Wednesday, 26 July 2017

The Rise of Burlesque in New York: Tassels and the City

Text by Anjeza Bojku | Photography by Anjeza Boyku and ChicagoEye/Flickr   
Burlesque – the more audacious relative of commedia dell'arte, is in revival. A reality in “upside down style”, this creative, witty and softer version of striptease is back on stage, following an absence of nearly 80 years. In New York, Anjeza Bojku scoped out several burlesqee venues for

A slender redhead clad in fringed undergarments and sparkling-gold peep-toe pumps is dancing to the electrifying, psychedelic tunes of Jimmy Hendrix.

She sways, shimmies and tantalises with peek-a-boo turns, all the while smiling for the tens of cameras flashing hurriedly to capture her every move.

It is Saturday night at the Slipper Room and the Rose McGowan look-alike is doing her best to conjure a world of innocent sexuality.

The performer, who goes by the stage name Gal Friday, smoothly blends together elements of 1930s femininity, ‘50s pin-up, ‘60s flower-child and the millennium’s modern woman into her burlesque routine.

The effect is one of an ironic and tongue-in-cheek sexuality with a hint of comic relief.

Burlesque originated in the 1840s, early in the Victorian Era. Rooted in nineteenth-century music hall entertainments and vaudeville, it developed in the early twentieth century as a populist blend of satire.

In 1910 Charlie Chaplin, who attended a burlesque show in Chicago, described it as “consisting of a coterie of rough-and-tumble comedians supported by twenty or more chorus girls. Some were pretty, others shopworn. Some of the comedians were funny, most of the shows were smutty harem comedies—coarse and cynical affairs.”

By the 1930s, the genre already incorporated liberal quantities of striptease, and shortly afterwards it began loosing its appeal.

The burlesque revival in New York is often traced to a German-born stripper named Ute Hanna and her Blue Angel Show in the early 1990s in Tribeca.

Fed up with the gritty scene of strip bars, Hanna sought to create a friendlier environment for performers and audiences by toning down the raunchy sexuality of the striptease and infusing it with the flirtatious, play-acting elements of burlesque.

Many soon followed her lead as New Yorkers showed nostalgia for those by-gone days of suggestive sexuality and by 2003, burlesque had become a fixture on New York City nightlife.

Slipper Room owner, James Habacker, emphasises the lack of cynicism that burlesque offers and that New Yorkers seem to be craving. “There is nothing jaded in these shows,” he says.

There are differing opinions as to why burlesque is booming in New York. Some credit the clampdown on strip bars by former mayor Rudy Giuliani with the genre’s revival, while others are quick to factor in the hyper-sexualisation of contemporary culture and its unintended effect of nostalgia for a more tame, playful, shy sexual expression and entertainment.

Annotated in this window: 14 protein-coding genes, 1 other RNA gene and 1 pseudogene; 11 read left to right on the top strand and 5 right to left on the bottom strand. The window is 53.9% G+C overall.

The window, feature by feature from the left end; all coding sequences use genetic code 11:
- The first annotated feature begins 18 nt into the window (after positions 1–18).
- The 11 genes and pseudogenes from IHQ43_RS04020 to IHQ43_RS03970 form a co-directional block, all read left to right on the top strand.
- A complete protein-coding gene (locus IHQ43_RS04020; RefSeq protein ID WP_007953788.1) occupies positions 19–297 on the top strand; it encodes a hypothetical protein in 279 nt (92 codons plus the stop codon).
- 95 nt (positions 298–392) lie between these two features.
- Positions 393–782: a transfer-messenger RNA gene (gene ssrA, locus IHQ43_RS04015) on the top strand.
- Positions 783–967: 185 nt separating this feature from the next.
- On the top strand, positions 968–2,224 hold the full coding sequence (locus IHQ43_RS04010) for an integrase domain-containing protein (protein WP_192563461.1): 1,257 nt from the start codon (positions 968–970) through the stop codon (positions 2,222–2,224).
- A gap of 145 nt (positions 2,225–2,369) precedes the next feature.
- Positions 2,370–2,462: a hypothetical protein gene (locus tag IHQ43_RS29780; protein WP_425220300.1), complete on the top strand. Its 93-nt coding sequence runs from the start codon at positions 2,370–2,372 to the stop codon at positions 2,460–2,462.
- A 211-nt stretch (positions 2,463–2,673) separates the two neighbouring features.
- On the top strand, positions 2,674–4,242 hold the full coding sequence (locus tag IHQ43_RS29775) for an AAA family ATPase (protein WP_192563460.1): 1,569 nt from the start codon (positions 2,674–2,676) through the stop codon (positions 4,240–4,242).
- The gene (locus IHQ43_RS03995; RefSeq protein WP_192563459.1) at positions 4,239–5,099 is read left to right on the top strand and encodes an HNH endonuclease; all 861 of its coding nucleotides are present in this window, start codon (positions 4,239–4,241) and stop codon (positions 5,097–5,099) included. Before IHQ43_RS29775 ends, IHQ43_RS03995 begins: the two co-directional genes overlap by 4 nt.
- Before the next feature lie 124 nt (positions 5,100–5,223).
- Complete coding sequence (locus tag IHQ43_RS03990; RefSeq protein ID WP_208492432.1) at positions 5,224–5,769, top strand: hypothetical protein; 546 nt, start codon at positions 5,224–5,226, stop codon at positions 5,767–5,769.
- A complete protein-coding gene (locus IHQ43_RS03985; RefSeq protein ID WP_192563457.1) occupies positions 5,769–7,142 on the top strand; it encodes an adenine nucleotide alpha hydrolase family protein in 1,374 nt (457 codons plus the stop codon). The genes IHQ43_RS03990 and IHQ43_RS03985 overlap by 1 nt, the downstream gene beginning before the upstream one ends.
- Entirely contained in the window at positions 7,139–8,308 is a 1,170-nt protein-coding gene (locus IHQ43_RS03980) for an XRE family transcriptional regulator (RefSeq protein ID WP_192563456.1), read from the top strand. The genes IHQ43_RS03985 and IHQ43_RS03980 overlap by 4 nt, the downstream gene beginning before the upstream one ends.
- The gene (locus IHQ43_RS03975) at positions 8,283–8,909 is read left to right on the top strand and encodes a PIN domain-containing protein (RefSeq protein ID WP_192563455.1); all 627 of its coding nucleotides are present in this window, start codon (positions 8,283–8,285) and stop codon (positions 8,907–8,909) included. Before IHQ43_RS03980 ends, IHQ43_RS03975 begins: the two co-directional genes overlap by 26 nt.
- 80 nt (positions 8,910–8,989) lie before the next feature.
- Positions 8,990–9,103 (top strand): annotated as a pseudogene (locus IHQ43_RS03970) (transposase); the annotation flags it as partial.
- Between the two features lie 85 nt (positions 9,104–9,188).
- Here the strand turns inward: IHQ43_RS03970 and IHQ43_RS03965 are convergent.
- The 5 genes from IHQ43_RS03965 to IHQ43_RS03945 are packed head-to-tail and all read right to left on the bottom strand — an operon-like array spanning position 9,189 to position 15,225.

Whatever the reason, the burlesque which underwent gradual disintegration after the Second World War is alive and well, only now with a spunky new attitude. Think shy school girl meets modern vixen.

According to Habacker, who hosts and DJs on some nights, the majority of his shows’ patrons are women. “There’s always a handful more women than men,” he says.

He is proud to state that the Slipper Room has been home to neo-burlesque since 1999. “It's been the longest-running show in New York,” he notes of the venue's Mr. Choade's Upstairs/Downstairs Show, of which Gal Friday is a part.

Gal Friday is wrapping up her part of the evening’s performance with light comic relief by way of suggestive mime and cute facial expressions. The crowd sits close to her jewel-box stage – on chairs and on the floor – egging her on with tips (by men and women), cheers, applause and endless photographs. She offers sincere grins, then mischievously squats with her back towards us, her flame-hair held up to reveal her lovely neck, shimmering porcelain skin and flawless form. She radiates a warm soft sensuality that is inviting to both sexes. The effect is rich and glamorous.

And this is just part of the act. To follow are comedy and more girls.

The crowd at the Slipper Room is young, hip, friendly and informal. This is after all the Lower East Side where the artsy young of New York descend every weekend for harmless exotic fun. The place is dimly lit with a dozen or so tables, burgundy velvet and brick walls that stare down a classic gilded stage with heavy red drapes. The bar offers cocktails and beer for about $7-10 (between 4.50 and 6.50 euro) and entrance is only $5 (just over 3 euro).

Burlesque in New York:

Mr. Choade's Upstairs/Downstairs at the Slipper Room, 167 Orchard Street.; ++1 212 253 7246

Le Scandal at the Cutting Room, 19 West 24th Street.; ++1 212 388 2988

Sweet and Nasty at Rififi, 332 East 11th Street. www.; ++1 212 677 1027

BadAss! Burlesque at the Bowery Poetry Club, 308, Bowery.; ++1 212

Va Va Voom Room at Fez Under Time Cafe, 380 Lafayette Street,; ++1 212 330 9349




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